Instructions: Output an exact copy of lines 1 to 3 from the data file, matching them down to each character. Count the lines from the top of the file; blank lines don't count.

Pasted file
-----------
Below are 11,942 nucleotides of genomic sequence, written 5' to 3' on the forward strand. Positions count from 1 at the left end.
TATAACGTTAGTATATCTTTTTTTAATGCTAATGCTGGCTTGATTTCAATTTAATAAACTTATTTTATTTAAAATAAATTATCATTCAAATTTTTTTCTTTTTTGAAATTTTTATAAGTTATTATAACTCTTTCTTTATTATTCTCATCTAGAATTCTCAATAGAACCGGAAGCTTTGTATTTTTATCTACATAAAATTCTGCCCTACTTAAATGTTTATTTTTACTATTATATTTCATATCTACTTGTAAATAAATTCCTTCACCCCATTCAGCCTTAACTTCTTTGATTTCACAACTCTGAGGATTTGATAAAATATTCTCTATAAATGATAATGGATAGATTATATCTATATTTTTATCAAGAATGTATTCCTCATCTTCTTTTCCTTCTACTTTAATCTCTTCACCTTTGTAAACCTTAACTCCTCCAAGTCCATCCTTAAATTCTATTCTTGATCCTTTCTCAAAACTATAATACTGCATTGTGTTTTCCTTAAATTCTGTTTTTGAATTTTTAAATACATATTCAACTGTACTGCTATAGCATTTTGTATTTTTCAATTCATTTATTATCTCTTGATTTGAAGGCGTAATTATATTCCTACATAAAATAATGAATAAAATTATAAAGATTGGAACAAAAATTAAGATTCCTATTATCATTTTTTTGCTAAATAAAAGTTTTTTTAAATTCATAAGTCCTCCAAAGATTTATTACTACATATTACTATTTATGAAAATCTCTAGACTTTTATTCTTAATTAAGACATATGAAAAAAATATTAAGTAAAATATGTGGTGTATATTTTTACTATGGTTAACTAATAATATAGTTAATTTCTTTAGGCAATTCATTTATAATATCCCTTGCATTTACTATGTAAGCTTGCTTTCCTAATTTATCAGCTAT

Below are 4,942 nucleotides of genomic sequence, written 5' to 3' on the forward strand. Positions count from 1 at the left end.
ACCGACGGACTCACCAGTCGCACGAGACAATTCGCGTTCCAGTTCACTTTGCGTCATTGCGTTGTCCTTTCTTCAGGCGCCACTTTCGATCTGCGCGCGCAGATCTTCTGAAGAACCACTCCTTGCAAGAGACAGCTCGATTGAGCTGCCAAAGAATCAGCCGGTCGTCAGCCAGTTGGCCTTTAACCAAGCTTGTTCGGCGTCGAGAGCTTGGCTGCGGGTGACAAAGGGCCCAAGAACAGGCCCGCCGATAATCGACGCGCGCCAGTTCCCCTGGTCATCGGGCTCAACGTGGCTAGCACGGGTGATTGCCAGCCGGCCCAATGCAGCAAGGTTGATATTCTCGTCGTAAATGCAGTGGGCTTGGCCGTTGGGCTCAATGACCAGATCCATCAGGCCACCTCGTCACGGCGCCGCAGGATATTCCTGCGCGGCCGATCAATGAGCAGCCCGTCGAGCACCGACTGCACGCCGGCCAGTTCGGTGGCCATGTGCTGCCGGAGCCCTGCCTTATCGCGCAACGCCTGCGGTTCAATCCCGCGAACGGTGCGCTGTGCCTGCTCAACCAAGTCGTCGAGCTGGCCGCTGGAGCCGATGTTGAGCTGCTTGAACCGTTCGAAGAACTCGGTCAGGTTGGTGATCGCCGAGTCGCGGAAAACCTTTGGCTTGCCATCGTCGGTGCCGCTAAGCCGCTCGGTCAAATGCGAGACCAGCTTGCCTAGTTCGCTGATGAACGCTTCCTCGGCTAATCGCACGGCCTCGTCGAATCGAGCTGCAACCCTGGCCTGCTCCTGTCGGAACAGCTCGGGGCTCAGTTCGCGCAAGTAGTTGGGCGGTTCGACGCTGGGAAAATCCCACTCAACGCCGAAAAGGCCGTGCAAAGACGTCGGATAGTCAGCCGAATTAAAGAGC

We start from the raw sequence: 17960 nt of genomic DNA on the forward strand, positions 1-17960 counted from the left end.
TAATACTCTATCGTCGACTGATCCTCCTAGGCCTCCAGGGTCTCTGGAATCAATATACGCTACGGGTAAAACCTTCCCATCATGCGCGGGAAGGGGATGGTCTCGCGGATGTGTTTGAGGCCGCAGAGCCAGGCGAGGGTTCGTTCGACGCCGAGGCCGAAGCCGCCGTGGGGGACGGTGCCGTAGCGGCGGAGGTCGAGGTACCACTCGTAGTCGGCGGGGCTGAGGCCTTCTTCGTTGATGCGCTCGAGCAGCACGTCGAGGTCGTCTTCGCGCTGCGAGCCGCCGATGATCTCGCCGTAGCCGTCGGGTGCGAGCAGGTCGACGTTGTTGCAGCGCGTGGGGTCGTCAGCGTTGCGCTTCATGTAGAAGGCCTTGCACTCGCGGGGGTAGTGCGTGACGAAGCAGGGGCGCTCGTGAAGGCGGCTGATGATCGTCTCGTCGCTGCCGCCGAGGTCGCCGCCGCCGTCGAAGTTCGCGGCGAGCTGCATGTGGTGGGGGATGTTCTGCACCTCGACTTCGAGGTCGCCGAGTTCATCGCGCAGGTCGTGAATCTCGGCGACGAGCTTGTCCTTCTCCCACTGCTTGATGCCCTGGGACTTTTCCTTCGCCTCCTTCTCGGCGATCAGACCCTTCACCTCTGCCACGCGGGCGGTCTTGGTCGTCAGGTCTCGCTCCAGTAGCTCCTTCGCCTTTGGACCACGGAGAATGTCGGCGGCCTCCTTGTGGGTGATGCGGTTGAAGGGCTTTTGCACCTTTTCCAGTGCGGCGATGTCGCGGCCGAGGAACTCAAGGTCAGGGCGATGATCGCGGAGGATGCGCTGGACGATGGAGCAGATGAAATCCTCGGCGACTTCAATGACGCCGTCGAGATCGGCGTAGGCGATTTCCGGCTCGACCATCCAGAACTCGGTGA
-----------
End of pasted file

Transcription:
Below are 11,942 nucleotides of genomic sequence, written 5' to 3' on the forward strand. Positions count from 1 at the left end.
TATAACGTTAGTATATCTTTTTTTAATGCTAATGCTGGCTTGATTTCAATTTAATAAACTTATTTTATTTAAAATAAATTATCATTCAAATTTTTTTCTTTTTTGAAATTTTTATAAGTTATTATAACTCTTTCTTTATTATTCTCATCTAGAATTCTCAATAGAACCGGAAGCTTTGTATTTTTATCTACATAAAATTCTGCCCTACTTAAATGTTTATTTTTACTATTATATTTCATATCTACTTGTAAATAAATTCCTTCACCCCATTCAGCCTTAACTTCTTTGATTTCACAACTCTGAGGATTTGATAAAATATTCTCTATAAATGATAATGGATAGATTATATCTATATTTTTATCAAGAATGTATTCCTCATCTTCTTTTCCTTCTACTTTAATCTCTTCACCTTTGTAAACCTTAACTCCTCCAAGTCCATCCTTAAATTCTATTCTTGATCCTTTCTCAAAACTATAATACTGCATTGTGTTTTCCTTAAATTCTGTTTTTGAATTTTTAAATACATATTCAACTGTACTGCTATAGCATTTTGTATTTTTCAATTCATTTATTATCTCTTGATTTGAAGGCGTAATTATATTCCTACATAAAATAATGAATAAAATTATAAAGATTGGAACAAAAATTAAGATTCCTATTATCATTTTTTTGCTAAATAAAAGTTTTTTTAAATTCATAAGTCCTCCAAAGATTTATTACTACATATTACTATTTATGAAAATCTCTAGACTTTTATTCTTAATTAAGACATATGAAAAAAATATTAAGTAAAATATGTGGTGTATATTTTTACTATGGTTAACTAATAATATAGTTAATTTCTTTAGGCAATTCATTTATAATATCCCTTGCATTTACTATGTAAGCTTGCTTTCCTAATTTATCAGCTAT

Below are 4,942 nucleotides of genomic sequence, written 5' to 3' on the forward strand. Positions count from 1 at the left end.